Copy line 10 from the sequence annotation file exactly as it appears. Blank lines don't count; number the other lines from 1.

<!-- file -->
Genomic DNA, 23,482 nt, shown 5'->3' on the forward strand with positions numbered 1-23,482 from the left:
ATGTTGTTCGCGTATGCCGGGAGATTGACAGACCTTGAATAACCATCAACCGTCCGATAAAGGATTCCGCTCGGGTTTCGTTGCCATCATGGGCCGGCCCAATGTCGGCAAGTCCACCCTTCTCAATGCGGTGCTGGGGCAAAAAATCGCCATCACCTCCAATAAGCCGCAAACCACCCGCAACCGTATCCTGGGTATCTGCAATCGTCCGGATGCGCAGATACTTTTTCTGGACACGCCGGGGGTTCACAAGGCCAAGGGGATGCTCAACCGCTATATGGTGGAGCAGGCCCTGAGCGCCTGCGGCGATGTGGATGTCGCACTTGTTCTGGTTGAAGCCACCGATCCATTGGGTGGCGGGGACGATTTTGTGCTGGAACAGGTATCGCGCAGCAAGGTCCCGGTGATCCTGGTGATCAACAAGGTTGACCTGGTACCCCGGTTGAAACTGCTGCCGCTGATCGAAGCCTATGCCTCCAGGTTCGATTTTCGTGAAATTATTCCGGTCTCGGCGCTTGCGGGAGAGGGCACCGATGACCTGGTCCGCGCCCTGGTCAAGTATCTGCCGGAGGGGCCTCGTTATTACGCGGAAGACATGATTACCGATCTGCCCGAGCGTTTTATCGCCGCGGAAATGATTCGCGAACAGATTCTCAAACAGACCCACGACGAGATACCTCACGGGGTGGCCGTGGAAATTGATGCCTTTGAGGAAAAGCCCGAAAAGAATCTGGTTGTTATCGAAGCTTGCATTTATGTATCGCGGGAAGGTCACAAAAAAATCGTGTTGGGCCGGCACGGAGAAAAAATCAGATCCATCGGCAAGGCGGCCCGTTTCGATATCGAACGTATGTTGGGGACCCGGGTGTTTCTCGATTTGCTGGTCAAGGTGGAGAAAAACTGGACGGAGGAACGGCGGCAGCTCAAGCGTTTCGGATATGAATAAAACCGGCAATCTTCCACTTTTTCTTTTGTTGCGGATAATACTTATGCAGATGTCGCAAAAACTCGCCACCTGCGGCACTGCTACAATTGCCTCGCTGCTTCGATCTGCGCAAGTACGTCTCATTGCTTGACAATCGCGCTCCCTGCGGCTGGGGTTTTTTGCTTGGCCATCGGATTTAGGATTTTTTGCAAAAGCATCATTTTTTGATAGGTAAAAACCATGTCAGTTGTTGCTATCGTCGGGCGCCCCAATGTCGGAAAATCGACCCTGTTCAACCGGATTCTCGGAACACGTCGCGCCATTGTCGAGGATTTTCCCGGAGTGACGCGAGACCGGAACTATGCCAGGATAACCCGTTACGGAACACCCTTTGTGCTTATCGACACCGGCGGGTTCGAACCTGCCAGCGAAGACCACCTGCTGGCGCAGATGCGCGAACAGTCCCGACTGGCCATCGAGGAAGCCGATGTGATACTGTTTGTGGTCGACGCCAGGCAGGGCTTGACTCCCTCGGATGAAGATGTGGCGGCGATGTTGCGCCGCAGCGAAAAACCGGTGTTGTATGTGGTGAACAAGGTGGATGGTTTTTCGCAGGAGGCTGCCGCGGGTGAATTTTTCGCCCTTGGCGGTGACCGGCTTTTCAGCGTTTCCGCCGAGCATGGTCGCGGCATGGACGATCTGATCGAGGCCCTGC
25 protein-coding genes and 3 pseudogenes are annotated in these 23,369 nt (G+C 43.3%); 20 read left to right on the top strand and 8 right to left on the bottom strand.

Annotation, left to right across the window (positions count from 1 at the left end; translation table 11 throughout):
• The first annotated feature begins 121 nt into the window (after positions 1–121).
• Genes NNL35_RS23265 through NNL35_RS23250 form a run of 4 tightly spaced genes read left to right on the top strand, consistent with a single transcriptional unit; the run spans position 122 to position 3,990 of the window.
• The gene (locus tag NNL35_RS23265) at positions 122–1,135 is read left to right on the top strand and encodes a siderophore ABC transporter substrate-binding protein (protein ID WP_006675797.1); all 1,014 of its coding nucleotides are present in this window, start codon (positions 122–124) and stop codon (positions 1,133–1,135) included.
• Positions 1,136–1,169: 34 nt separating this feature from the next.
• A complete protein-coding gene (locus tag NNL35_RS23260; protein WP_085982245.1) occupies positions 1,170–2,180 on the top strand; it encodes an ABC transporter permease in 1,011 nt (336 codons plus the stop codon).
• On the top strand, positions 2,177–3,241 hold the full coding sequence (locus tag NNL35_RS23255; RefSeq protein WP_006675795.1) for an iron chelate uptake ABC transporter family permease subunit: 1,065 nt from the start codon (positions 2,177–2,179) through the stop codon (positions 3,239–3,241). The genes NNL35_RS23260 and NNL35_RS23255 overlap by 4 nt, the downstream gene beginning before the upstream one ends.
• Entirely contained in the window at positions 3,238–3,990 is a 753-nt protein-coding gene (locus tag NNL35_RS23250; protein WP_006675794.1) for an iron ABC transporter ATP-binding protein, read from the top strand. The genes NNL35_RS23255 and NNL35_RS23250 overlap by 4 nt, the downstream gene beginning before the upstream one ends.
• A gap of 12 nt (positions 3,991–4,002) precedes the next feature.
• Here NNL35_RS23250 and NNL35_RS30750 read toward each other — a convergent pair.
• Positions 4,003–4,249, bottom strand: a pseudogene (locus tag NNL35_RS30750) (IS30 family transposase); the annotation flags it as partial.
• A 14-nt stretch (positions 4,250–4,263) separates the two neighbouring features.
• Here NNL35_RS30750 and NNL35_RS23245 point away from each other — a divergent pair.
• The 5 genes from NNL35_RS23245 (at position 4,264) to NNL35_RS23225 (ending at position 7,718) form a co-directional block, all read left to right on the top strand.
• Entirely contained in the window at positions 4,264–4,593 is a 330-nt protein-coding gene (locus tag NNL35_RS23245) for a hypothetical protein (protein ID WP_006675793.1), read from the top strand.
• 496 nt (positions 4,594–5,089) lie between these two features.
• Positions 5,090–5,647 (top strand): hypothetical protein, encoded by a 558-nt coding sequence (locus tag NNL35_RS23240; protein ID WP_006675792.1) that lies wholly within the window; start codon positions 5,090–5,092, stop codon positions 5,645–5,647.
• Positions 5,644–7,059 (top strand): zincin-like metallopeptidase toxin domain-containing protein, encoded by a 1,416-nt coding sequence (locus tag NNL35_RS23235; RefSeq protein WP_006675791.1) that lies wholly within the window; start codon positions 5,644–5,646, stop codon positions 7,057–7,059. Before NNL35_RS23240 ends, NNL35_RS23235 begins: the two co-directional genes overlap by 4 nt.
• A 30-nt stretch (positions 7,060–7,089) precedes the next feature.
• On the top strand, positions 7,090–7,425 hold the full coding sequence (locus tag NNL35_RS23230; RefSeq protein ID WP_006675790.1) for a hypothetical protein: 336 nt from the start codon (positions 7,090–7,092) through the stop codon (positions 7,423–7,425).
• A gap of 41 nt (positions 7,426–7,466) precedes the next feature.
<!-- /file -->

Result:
• On the top strand, positions 2,177–3,241 hold the full coding sequence (locus tag NNL35_RS23255; RefSeq protein WP_006675795.1) for an iron chelate uptake ABC transporter family permease subunit: 1,065 nt from the start codon (positions 2,177–2,179) through the stop codon (positions 3,239–3,241). The genes NNL35_RS23260 and NNL35_RS23255 overlap by 4 nt, the downstream gene beginning before the upstream one ends.